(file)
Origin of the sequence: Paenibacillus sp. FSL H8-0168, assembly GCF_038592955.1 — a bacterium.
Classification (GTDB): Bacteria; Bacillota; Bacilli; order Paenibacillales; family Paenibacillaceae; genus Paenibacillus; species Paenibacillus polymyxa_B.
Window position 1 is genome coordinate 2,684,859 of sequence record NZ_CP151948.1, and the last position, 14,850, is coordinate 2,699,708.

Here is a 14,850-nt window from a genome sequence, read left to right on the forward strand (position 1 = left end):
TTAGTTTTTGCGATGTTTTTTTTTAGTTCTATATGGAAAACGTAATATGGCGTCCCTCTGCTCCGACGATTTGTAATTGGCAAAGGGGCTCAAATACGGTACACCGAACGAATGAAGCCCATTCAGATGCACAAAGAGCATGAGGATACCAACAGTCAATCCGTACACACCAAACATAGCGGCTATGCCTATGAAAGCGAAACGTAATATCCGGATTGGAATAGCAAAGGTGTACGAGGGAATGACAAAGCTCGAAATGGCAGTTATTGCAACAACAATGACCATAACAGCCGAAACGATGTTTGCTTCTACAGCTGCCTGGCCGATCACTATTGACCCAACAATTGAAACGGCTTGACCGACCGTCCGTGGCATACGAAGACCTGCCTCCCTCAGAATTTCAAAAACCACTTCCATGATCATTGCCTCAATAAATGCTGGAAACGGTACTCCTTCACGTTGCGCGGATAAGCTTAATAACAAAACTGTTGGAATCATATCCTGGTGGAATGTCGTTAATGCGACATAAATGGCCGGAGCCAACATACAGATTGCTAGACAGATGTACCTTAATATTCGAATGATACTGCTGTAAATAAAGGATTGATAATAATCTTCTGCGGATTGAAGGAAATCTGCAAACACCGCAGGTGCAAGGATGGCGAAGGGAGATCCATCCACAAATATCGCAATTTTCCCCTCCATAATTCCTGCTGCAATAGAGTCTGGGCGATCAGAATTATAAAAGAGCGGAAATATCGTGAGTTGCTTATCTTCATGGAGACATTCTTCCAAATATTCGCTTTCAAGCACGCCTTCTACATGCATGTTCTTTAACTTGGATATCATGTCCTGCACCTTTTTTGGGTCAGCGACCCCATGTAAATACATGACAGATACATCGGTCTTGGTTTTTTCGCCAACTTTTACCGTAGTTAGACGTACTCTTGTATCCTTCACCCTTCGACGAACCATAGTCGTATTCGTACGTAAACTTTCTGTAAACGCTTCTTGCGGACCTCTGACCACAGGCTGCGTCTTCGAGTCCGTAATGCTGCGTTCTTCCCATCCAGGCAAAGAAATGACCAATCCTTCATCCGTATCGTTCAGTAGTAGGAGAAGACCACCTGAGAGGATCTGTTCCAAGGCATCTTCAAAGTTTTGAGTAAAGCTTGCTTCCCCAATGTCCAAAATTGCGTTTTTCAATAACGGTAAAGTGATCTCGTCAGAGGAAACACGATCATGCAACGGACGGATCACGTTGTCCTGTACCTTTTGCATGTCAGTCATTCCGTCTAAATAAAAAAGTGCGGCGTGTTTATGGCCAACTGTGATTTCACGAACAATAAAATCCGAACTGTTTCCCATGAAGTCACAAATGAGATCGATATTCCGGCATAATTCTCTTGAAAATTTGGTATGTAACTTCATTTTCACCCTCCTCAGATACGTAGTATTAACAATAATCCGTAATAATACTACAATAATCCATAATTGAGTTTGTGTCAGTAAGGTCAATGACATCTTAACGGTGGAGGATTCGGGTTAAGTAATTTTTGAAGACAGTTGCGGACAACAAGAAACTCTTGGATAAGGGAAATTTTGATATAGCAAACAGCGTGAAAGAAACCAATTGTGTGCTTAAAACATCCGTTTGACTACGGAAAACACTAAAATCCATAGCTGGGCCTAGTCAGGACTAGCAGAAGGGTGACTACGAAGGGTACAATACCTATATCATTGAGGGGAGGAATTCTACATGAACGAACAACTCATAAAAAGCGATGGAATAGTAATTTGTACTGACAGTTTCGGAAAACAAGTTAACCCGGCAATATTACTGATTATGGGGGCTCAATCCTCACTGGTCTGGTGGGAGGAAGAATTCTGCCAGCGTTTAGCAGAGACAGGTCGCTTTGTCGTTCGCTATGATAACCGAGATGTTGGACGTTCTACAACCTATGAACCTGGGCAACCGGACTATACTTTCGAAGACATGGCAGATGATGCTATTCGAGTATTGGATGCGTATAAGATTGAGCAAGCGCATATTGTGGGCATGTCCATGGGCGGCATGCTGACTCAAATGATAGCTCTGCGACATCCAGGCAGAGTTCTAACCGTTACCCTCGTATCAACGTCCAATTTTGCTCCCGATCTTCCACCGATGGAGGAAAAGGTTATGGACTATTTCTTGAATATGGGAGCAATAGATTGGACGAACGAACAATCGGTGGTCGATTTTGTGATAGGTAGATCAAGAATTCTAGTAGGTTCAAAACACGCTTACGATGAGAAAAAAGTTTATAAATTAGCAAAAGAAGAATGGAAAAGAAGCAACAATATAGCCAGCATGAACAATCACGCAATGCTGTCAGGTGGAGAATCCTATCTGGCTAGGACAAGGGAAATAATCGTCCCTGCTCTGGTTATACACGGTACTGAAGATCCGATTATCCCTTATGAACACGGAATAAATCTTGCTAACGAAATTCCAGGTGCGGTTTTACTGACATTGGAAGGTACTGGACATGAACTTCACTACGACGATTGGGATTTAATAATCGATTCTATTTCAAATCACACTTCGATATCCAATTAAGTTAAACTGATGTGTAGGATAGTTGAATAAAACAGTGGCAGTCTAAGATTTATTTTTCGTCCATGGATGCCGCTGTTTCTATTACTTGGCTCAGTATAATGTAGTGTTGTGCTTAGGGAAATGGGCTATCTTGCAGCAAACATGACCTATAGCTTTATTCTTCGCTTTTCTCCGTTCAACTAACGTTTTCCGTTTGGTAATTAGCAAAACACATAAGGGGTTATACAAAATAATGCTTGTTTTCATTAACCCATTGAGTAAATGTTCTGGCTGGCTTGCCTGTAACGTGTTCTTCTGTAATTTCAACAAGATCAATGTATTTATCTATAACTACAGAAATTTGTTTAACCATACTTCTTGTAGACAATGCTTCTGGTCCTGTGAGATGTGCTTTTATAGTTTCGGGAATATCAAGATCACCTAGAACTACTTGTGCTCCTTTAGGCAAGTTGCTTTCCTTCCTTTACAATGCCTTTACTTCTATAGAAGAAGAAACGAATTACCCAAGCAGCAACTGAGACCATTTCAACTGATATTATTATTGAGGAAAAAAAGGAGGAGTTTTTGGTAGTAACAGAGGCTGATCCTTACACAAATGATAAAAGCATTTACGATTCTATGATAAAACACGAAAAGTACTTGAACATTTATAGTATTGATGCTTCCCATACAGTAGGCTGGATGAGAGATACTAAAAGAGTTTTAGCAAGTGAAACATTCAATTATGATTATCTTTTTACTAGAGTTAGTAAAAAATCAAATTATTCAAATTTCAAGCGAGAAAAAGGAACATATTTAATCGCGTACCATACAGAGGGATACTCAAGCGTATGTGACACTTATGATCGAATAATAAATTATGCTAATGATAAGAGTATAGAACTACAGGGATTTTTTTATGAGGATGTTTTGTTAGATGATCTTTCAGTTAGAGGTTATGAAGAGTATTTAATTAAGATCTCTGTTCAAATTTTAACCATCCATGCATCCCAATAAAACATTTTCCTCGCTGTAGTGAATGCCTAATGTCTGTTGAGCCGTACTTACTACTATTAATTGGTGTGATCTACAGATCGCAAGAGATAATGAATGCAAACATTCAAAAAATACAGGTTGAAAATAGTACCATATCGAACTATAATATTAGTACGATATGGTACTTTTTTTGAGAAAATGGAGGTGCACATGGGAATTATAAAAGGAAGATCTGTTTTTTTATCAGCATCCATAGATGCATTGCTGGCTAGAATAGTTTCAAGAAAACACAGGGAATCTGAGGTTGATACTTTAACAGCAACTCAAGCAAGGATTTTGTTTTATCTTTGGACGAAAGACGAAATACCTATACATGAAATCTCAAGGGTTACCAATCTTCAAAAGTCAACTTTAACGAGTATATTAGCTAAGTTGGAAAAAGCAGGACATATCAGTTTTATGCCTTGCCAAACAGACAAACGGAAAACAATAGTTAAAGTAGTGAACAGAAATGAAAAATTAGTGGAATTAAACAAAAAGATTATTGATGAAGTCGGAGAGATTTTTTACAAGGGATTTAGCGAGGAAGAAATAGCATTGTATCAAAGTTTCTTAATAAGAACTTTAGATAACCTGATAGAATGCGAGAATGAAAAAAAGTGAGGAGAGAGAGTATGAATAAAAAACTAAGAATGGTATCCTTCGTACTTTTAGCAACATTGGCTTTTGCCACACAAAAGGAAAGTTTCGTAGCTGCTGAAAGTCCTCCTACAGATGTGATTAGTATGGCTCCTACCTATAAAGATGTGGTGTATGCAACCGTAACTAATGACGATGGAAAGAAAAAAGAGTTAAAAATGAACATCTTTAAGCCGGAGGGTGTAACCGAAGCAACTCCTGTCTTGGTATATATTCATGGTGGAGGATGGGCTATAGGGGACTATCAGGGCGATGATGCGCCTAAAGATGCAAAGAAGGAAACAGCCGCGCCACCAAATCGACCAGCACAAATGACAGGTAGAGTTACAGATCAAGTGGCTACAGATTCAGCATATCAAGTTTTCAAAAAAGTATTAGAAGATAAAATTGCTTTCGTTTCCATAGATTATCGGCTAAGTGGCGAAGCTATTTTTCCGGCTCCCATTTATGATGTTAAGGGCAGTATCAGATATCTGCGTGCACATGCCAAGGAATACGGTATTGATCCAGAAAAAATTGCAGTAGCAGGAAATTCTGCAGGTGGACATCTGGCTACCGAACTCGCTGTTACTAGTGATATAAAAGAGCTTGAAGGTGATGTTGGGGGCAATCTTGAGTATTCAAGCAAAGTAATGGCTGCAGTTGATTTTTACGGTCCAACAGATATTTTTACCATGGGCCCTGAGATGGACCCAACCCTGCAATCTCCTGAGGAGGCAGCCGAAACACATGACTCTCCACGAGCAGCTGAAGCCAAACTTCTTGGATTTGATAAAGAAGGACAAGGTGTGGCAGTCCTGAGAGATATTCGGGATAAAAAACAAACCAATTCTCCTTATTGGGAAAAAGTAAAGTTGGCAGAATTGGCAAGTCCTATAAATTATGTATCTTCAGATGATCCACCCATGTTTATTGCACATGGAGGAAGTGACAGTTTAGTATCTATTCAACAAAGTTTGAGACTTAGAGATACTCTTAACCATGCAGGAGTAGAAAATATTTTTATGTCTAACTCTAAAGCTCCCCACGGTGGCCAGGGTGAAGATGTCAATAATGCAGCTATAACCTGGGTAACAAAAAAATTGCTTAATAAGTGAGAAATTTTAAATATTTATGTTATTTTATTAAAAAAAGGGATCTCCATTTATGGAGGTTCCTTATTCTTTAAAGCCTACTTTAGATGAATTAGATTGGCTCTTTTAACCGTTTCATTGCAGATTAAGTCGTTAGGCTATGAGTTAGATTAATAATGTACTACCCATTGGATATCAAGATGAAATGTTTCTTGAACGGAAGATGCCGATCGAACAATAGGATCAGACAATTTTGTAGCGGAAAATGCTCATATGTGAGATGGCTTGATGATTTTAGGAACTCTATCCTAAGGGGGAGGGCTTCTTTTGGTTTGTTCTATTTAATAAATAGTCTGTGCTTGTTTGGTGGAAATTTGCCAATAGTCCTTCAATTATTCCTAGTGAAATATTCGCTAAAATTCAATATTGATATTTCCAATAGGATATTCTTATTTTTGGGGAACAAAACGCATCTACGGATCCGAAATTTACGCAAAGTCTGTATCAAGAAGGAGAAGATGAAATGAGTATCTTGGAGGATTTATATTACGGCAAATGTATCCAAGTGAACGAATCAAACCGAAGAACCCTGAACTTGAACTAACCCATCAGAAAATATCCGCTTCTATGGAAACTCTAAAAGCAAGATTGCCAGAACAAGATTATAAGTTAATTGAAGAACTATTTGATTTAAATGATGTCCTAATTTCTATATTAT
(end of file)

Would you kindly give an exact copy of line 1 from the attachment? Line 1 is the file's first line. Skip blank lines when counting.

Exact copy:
Origin of the sequence: Paenibacillus sp. FSL H8-0168, assembly GCF_038592955.1 — a bacterium.